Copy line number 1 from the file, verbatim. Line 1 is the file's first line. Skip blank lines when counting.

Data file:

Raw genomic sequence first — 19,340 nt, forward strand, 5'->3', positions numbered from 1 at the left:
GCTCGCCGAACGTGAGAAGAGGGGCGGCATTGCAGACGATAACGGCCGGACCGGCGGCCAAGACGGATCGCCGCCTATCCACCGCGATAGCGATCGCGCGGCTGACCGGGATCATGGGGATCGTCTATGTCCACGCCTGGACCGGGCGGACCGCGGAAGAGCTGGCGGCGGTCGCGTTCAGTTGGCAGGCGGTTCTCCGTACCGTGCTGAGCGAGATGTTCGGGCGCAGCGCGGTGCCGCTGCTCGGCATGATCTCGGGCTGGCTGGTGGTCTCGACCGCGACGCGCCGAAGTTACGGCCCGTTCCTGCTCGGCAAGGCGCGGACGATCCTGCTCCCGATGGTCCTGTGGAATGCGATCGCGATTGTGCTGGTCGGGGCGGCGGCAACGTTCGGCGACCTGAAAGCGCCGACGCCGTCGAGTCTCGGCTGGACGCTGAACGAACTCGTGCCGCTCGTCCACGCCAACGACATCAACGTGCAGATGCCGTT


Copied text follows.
Raw genomic sequence first — 19,340 nt, forward strand, 5'->3', positions numbered from 1 at the left: